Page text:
This book I picked up totally on impulse at the library. I'm not sure why; perhaps it was because 1)I'm a big fan of Salvador Dali(there's even a melted clock on the front!), and 2)I'm a sucker for amnesia stories(for so was it described on the back). Well, I'm not terribly disappointed in it...
That sounds like faint praise. Okay, it's a good book. It has some flaws, surely, but it's surprisingly good.
Ripley has delineated an intriguing world, where most people have no memory of how they got there, and are not worried by the fact...others don't remember, or remember a little, and it bothers them; and some remember the other world they came from, which they call The Slow World. Cassidy(who names herself after a vague memory of Butch Cassidy, since she can't remember her own name)remembers more than most.
She starts out in the company of Horsemen, who share a psychic link with their horses, and who tend to feud with Villagers, who farm and raise horses--the Horsemen "steal" horses by imprinting them as foals, which the Villagers do not appreciate. Cassidy ends up with Villagers after being separated from her Horseman companions, and spends most of the book in their company, trying to figure out why she finds some things, or their absence, odd while nobody else does.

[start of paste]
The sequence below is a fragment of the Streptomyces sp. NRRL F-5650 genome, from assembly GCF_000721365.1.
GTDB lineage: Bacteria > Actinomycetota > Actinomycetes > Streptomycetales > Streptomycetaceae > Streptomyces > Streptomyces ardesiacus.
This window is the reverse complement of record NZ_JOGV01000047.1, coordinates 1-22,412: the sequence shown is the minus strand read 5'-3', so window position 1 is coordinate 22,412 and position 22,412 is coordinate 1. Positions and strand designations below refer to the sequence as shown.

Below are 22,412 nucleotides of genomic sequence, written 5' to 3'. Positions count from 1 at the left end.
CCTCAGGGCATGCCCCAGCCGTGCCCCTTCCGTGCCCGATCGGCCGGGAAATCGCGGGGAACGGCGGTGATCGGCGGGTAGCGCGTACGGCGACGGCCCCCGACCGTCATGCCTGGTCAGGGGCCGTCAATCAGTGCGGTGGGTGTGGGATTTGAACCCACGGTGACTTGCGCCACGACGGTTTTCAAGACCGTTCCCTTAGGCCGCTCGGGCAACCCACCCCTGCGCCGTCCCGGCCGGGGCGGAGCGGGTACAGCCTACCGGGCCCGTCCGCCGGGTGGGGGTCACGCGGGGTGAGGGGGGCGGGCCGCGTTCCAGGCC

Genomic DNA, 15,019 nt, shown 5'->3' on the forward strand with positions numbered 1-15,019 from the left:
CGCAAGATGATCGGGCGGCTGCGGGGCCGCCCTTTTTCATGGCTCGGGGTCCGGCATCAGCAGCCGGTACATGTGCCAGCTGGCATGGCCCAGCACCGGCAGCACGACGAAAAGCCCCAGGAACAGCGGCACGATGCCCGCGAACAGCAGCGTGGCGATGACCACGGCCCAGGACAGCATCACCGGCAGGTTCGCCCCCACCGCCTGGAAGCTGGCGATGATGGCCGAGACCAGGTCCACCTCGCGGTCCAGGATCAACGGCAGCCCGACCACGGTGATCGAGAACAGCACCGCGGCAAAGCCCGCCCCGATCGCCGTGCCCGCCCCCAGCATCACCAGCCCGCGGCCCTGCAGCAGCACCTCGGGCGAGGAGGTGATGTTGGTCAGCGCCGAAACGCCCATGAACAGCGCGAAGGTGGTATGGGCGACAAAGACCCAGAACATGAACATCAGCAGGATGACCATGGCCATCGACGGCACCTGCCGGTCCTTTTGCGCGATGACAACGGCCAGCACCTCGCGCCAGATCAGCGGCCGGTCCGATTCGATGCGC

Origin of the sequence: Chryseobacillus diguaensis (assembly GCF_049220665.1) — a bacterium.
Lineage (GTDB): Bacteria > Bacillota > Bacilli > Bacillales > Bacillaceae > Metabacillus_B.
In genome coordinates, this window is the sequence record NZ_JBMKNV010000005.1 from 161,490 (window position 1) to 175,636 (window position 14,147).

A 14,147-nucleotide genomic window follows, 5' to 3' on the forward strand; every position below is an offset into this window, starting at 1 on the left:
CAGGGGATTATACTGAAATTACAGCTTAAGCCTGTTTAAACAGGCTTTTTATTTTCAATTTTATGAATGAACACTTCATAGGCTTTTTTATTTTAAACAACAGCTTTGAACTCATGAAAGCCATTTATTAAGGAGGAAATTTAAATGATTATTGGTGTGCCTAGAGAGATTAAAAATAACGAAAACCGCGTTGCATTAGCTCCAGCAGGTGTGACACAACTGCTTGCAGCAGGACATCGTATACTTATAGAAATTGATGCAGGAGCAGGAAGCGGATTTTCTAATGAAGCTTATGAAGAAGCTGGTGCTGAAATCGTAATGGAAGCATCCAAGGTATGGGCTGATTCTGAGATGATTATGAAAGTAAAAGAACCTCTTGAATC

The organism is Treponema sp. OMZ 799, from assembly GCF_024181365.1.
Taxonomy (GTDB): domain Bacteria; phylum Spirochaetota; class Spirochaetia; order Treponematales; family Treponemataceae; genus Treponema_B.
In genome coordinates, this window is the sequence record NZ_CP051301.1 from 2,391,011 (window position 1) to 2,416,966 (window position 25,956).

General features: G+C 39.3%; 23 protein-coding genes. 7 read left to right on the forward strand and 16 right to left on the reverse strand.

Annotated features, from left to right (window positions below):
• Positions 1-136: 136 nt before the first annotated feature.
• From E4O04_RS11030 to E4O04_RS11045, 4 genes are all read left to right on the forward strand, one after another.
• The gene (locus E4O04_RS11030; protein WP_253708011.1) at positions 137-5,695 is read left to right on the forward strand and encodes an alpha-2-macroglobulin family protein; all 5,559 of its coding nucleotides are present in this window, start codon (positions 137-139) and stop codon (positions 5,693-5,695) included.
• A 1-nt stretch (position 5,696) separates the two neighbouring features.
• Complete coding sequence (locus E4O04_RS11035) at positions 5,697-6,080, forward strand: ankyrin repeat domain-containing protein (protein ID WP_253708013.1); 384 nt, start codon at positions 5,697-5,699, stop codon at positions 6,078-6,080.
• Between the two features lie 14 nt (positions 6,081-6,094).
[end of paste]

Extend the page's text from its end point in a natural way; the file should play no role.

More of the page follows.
It's an interesting setup; one of the problems is that Cassidy is far too inclined to doubt her own sanity than believe that things are too much different in the world where she finds herself. And a bit too much time is spent with the Villagers, which gets a bit slow in the middle before things pick up near the end. I'm looking forward to the next book, The Warden of Horses.
%A Ripley, Karen
%T The Persistence of Memory
%I Ballantine del Rey
%C New York
%D November 1993
%G ISBN 0-345-38120-3
%P 247 pp.
%S The Slow World
%V Book 1
%O Paperback, US$4.99, Can$5.99
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